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  • Author or Editor: Dominique Raynaud x
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In the Quattrocento and Cinquecento the rise of linear perspective caused many polemics which opposed the supporters of an artificial geometrisation of sight to those who were praising the qualities of the drawing according to nature, or were invoking some arguments on a physiological basis. These debates can be grouped according to the four alternatives that form their central concerns: restricted vs. broad field of vision; ocular immobility vs. mobility; curvilinear vs. planar picture; monocular vs. binocular vision. By retaining the first terms of these four alternatives, the history of perspective eliminated many heterodox constructions. From the viewpoint of mathematisation the interest of these debates is that they succeeded, rather than preceded, the adoption of a perspective system defined by the intersection of the visual pyramid. Thus the history of linear perspective constitutes a genuine case of a posteriori justification, or, put differently, it gives us a case of upside down mathematisation.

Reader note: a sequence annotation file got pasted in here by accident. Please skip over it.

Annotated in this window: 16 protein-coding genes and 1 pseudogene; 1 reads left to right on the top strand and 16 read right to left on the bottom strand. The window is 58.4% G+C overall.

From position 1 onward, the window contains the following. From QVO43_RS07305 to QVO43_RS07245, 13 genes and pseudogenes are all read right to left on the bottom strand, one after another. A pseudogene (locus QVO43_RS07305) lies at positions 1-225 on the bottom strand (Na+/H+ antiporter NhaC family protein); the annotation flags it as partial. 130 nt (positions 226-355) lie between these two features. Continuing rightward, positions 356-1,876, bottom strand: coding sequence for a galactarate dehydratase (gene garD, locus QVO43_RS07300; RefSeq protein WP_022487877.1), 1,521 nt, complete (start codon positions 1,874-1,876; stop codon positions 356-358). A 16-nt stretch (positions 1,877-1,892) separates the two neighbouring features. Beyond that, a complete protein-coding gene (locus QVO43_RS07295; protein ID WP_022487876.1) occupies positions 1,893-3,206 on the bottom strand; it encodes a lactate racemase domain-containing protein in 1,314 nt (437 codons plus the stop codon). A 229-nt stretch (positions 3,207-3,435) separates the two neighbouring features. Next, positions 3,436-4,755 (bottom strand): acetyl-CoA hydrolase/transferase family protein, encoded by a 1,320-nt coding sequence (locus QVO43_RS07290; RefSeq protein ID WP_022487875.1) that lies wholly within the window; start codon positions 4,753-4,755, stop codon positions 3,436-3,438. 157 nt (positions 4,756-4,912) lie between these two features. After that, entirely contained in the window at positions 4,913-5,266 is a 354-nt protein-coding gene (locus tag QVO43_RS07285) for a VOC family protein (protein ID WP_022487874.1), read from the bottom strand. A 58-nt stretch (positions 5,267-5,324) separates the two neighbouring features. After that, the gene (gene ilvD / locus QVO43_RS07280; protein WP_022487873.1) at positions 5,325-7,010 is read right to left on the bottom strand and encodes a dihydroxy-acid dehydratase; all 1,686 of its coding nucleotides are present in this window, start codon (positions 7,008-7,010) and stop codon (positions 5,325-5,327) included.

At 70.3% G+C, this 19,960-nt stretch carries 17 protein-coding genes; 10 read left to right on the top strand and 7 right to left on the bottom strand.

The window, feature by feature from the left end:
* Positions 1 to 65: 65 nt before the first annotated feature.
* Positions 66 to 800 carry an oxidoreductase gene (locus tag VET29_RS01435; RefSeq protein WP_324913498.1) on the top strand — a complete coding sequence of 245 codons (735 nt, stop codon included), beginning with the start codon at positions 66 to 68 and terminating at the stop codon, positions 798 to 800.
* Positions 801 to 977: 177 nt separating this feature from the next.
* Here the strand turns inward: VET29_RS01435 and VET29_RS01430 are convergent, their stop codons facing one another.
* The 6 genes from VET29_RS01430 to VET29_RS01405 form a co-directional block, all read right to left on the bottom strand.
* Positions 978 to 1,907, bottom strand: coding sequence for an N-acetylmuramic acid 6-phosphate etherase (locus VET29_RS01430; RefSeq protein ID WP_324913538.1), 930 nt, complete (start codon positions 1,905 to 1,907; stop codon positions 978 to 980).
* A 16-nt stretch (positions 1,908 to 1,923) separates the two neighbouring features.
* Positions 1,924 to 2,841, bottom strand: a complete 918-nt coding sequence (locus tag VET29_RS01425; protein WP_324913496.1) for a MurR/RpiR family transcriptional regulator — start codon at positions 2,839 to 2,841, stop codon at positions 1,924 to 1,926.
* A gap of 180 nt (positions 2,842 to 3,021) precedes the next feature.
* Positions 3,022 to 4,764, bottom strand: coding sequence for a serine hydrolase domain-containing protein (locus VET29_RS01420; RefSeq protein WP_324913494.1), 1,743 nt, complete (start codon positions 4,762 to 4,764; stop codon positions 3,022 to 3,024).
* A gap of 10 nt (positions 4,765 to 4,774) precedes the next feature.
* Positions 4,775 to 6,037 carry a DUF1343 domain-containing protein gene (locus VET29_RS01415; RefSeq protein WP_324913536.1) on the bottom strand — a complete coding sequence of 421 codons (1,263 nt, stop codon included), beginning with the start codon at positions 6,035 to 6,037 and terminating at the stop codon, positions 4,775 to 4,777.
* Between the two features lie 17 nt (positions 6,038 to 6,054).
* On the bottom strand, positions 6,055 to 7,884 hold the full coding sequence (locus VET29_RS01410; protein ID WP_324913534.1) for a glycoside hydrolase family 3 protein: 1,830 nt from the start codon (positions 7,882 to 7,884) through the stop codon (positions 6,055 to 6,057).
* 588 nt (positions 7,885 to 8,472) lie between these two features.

In: Early Science and Medicine
In: Nuncius

This article aims to test a new method of dating optico-astronomical manuscripts, using Ibn al-Haytham’s Epistle on the Shape of the Eclipse as the test case. This work is selected because of indications that its diagrams are based on reality. After clarifying the observation conditions, an astronomical ephemeris is applied to sift through the eclipses that occurred during Ibn al-Haytham’s life throughout the area he is believed to have sojourned. Next, the remaining eclipses are sorted by computing the image projection. The results show that Ibn al-Haytham’s Epistle is likely to have reported the partial solar eclipse of 28 Rajab AH380/21 October 990 in Baṣra. Because this exercise is primarily the test of a new method, this finding should be regarded as a tentative outcome, pending further information.

In: Nuncius